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Trashed LCD TVs could fight harmful bacteria

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June 20, 2010

Researchers at the University of York in the U.K. have transformed the polyvinyl-alcohol (...

Researchers at the University of York in the U.K. have transformed the polyvinyl-alcohol (PVA), found in television sets with liquid crystal display (LCD) technology, into an anti-microbial substance that destroys infections such as Escherichia coli and some strains of Staphylococcus aureus

Who would have thought television could be good for you? Researchers at the University of York in the U.K. have transformed a chemical compound found in LCD television sets into an anti-microbial substance that destroys infections such as Escherichia coli and some strains of Staphylococcus aureus. The treated polyvinyl-alcohol (PVA) could potentially also be used in tissue scaffolds to help parts of the body regenerate, pills and dressings that deliver drugs, and hospital cleaning products to prevent infection.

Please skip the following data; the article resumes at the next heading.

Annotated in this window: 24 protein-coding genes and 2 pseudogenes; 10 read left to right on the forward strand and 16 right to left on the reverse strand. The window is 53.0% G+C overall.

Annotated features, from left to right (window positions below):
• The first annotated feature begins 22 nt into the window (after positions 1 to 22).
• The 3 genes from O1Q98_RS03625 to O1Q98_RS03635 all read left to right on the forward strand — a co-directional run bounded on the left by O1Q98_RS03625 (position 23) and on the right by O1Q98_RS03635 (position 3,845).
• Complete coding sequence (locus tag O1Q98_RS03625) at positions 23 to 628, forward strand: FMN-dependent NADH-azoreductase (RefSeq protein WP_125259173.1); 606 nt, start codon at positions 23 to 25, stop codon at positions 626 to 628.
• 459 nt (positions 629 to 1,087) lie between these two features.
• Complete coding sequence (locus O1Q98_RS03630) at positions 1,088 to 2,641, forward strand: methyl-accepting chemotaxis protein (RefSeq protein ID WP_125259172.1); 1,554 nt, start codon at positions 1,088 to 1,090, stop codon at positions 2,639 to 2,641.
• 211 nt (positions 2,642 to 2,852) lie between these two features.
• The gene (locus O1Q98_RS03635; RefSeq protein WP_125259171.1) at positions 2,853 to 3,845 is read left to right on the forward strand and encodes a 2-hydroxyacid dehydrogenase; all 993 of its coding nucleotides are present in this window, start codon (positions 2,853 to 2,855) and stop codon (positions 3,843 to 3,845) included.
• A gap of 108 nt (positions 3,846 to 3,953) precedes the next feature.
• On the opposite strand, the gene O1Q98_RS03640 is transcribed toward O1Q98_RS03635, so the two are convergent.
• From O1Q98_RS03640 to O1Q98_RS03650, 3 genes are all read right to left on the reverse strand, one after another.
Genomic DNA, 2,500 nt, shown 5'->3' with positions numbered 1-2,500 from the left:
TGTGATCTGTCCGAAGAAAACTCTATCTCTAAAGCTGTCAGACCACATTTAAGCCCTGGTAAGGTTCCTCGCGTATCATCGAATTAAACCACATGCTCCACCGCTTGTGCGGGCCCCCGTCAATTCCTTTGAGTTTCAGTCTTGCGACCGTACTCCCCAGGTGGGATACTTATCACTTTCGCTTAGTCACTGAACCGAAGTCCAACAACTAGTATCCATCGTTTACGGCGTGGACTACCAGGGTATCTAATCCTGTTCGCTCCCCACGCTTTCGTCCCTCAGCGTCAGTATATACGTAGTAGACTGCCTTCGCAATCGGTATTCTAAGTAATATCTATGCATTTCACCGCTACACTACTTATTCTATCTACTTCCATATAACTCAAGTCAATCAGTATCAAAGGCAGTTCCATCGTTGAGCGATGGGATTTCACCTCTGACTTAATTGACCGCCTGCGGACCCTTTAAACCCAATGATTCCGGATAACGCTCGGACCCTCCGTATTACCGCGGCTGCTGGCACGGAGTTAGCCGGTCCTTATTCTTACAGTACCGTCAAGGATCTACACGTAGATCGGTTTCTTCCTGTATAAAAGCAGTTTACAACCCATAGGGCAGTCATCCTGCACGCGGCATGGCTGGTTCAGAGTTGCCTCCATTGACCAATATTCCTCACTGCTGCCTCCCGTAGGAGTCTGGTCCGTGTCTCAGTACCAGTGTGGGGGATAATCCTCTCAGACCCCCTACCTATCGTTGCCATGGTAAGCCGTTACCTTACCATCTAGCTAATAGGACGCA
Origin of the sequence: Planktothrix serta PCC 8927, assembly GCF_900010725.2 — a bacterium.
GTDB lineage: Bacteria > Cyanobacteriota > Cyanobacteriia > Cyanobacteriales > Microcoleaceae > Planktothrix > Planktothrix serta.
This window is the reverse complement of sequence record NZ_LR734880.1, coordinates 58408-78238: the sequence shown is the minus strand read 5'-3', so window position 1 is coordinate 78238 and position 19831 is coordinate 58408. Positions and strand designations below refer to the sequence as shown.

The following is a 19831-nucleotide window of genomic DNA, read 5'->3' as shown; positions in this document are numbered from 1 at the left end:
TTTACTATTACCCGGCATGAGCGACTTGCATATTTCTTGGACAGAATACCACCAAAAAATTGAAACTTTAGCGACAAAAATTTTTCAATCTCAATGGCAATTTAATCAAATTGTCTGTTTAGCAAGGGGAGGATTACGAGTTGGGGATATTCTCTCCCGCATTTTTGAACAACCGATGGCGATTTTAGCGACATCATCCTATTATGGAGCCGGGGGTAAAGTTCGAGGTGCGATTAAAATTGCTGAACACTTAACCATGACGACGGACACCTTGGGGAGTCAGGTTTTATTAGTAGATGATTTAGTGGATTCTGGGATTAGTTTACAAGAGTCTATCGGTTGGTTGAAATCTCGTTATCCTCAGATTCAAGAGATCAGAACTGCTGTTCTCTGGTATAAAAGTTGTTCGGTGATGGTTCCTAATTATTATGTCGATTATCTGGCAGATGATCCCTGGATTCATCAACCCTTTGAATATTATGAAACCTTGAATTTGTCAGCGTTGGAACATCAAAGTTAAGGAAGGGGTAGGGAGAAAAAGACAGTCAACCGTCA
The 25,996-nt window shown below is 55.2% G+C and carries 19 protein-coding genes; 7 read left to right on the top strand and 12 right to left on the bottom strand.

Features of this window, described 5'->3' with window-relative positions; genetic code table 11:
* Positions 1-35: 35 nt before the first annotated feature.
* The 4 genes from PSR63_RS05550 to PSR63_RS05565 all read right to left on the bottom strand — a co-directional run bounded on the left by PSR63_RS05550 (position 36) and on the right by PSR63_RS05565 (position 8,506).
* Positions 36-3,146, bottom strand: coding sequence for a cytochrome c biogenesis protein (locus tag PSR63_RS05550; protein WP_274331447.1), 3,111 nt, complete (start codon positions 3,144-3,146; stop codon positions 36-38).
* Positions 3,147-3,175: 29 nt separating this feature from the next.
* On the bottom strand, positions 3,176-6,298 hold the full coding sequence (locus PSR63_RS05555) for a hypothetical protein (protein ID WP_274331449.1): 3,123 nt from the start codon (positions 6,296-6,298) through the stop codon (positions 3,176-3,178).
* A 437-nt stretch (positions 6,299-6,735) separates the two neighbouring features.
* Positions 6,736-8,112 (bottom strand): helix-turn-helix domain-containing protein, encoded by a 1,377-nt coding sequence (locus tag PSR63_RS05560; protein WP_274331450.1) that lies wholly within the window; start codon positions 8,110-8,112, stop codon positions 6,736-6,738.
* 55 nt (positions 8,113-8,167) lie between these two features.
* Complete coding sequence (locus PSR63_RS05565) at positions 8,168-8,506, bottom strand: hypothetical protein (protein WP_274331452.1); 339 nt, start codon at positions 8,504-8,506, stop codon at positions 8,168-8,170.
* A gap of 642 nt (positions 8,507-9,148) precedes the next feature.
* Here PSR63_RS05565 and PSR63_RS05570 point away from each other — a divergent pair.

Discarded electrical products and components, collectively known as e-waste, are either considered a toxic nightmare or a potential windfall in terms of reclaimed and recycled materials.

Dr Andrew Hunt, of the York Green Chemistry Centre of Excellence in the University's Department of Chemistry, said: “The influence of LCDs on modern society is dramatic – it is estimated that 2.5 billion LCDs are approaching the end of their life, and they are the fastest growing waste in the European Union.

“But we can add significant value to this waste. By heating then cooling the PVA and then dehydrating it with ethanol we can produce a high surface area mesoporous material that has great potential for use in biomedicine."

The researchers found that adding silver nanoparticles enhanced the anti-microbial properties of the substance, enabling it to destroy bacterial infections.

The next stage will be to test the PVA-based substance against commercial compounds to determine its effectiveness, and then to secure regulatory approval regarding the suitability of silver nanoparticles for human health applications.

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